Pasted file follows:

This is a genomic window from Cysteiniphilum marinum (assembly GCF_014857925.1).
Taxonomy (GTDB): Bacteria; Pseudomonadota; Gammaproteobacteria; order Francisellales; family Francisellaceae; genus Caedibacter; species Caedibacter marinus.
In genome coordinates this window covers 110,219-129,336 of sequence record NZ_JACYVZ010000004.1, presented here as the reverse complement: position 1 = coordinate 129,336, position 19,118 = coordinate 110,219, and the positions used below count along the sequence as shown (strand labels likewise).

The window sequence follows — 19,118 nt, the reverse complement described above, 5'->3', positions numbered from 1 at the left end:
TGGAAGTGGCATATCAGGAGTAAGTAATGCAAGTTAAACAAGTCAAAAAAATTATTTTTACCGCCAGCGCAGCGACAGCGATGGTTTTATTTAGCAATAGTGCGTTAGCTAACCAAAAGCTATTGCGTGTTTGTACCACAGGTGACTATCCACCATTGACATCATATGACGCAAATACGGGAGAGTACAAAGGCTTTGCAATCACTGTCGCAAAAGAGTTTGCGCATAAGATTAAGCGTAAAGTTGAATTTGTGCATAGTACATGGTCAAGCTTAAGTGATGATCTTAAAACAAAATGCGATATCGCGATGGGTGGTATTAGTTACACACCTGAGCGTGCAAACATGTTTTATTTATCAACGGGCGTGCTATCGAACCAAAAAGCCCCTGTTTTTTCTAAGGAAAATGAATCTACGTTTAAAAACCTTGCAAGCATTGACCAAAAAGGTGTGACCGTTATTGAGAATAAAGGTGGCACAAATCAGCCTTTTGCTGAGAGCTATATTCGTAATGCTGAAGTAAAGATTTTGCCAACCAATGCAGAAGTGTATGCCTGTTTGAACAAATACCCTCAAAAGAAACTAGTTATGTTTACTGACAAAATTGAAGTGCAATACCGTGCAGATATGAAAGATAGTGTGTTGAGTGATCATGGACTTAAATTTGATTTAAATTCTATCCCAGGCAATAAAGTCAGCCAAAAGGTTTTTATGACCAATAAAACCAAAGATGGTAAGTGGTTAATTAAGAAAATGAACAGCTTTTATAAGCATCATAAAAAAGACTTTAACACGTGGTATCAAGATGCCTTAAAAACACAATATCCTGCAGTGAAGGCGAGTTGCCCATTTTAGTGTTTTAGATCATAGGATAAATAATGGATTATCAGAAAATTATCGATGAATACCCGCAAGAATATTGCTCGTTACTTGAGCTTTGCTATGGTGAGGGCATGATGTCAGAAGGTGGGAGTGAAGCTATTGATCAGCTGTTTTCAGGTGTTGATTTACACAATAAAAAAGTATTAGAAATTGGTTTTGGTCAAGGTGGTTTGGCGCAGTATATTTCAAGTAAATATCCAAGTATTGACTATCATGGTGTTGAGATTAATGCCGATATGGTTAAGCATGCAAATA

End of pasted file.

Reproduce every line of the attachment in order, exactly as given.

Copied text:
This is a genomic window from Cysteiniphilum marinum (assembly GCF_014857925.1).
Taxonomy (GTDB): Bacteria; Pseudomonadota; Gammaproteobacteria; order Francisellales; family Francisellaceae; genus Caedibacter; species Caedibacter marinus.
In genome coordinates this window covers 110,219-129,336 of sequence record NZ_JACYVZ010000004.1, presented here as the reverse complement: position 1 = coordinate 129,336, position 19,118 = coordinate 110,219, and the positions used below count along the sequence as shown (strand labels likewise).

The window sequence follows — 19,118 nt, the reverse complement described above, 5'->3', positions numbered from 1 at the left end:
TGGAAGTGGCATATCAGGAGTAAGTAATGCAAGTTAAACAAGTCAAAAAAATTATTTTTACCGCCAGCGCAGCGACAGCGATGGTTTTATTTAGCAATAGTGCGTTAGCTAACCAAAAGCTATTGCGTGTTTGTACCACAGGTGACTATCCACCATTGACATCATATGACGCAAATACGGGAGAGTACAAAGGCTTTGCAATCACTGTCGCAAAAGAGTTTGCGCATAAGATTAAGCGTAAAGTTGAATTTGTGCATAGTACATGGTCAAGCTTAAGTGATGATCTTAAAACAAAATGCGATATCGCGATGGGTGGTATTAGTTACACACCTGAGCGTGCAAACATGTTTTATTTATCAACGGGCGTGCTATCGAACCAAAAAGCCCCTGTTTTTTCTAAGGAAAATGAATCTACGTTTAAAAACCTTGCAAGCATTGACCAAAAAGGTGTGACCGTTATTGAGAATAAAGGTGGCACAAATCAGCCTTTTGCTGAGAGCTATATTCGTAATGCTGAAGTAAAGATTTTGCCAACCAATGCAGAAGTGTATGCCTGTTTGAACAAATACCCTCAAAAGAAACTAGTTATGTTTACTGACAAAATTGAAGTGCAATACCGTGCAGATATGAAAGATAGTGTGTTGAGTGATCATGGACTTAAATTTGATTTAAATTCTATCCCAGGCAATAAAGTCAGCCAAAAGGTTTTTATGACCAATAAAACCAAAGATGGTAAGTGGTTAATTAAGAAAATGAACAGCTTTTATAAGCATCATAAAAAAGACTTTAACACGTGGTATCAAGATGCCTTAAAAACACAATATCCTGCAGTGAAGGCGAGTTGCCCATTTTAGTGTTTTAGATCATAGGATAAATAATGGATTATCAGAAAATTATCGATGAATACCCGCAAGAATATTGCTCGTTACTTGAGCTTTGCTATGGTGAGGGCATGATGTCAGAAGGTGGGAGTGAAGCTATTGATCAGCTGTTTTCAGGTGTTGATTTACACAATAAAAAAGTATTAGAAATTGGTTTTGGTCAAGGTGGTTTGGCGCAGTATATTTCAAGTAAATATCCAAGTATTGACTATCATGGTGTTGAGATTAATGCCGATATGGTTAAGCATGCAAATA